Our Research Interests
We focus on a number of developmental aspects of social perception and cognition, including: (1) The perception of human action;(2) The perception of biological motion; (3) Understanding others through joint attention, eye gaze and (4) Social factors in health during early childhood and (5) Methodology. We use a number of techniques in order to investigate these issues, including EEG/ERP and behavioural paradigms.
Understanding others' action sequences is fundamental for perceiving complex aspects of human movement, such as detecting goal directed behavior and intentional actions. Perceiving these aspects of human behaviour is necessary for abilities that are essential for human cultural skills, such as imitation and language learning. The neural basis of action processing as seen in the adult brain raises some fascinating questions for developmental psychologists.
How does the identification of conspecifics change within the first postnatal year? Identifying others of the same species is a foundational skill that is required for further increments in social-cognitive abilities. One fundamental topic in the developmental sciences must therefore be how human infants, with limited experience, nonetheless discriminate various forms of motion. It is an area ripe for the examination of the role of experience in such cognitive skills.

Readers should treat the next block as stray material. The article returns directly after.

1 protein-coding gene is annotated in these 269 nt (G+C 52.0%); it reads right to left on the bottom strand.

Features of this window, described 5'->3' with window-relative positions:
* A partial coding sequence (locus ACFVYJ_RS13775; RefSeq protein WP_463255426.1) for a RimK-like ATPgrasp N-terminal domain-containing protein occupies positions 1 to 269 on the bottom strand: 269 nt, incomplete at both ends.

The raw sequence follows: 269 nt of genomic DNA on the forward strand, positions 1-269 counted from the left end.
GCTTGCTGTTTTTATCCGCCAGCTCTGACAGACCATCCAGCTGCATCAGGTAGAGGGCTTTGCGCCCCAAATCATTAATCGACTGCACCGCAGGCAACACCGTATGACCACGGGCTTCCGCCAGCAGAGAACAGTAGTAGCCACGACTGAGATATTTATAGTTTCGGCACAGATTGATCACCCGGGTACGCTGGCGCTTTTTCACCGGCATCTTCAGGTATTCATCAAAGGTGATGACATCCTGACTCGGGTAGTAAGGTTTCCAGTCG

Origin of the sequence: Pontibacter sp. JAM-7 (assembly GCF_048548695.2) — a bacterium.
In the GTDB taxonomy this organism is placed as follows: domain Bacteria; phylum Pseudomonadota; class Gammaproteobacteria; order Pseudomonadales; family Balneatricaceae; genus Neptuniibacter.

Eye Gaze and Joint Attention
This research focuses on the parameters of infant social cognition in terms of understanding the social function of eye gaze. As infants move past the neonate stage, social capacities increase phenomenally. We are investigating the social detection and use of eye gaze and possible use of the direction of the gaze as an attentional cue. We are particularly interested in how eye gaze scaffolds to potentially more complex aspects of social cognition, such as joint attention.
Social Factors in Health during Early Childhood
Our interest in this area is in bridging the gap between social and cognitive psychology and health psychology. For example, infants from 6 to 12 weeks often suffer extreme colic pain. The effect of colic on parent-child interactions is a highly understudied area of developmental psychology.
As psychologists, we often use very precise and complex devices to assess elements of human behaviour or brain activity. As a developmental psychologist, it has become increasingly clear to me that many of the techniques that we use are co-opted from adult research, despite the fact that this has implications which have not been fully considered. A recent theme of my publications has been to explore elements of the methods that are regularly used and to understand how infant populations have specific characteristics that impact on obtained results.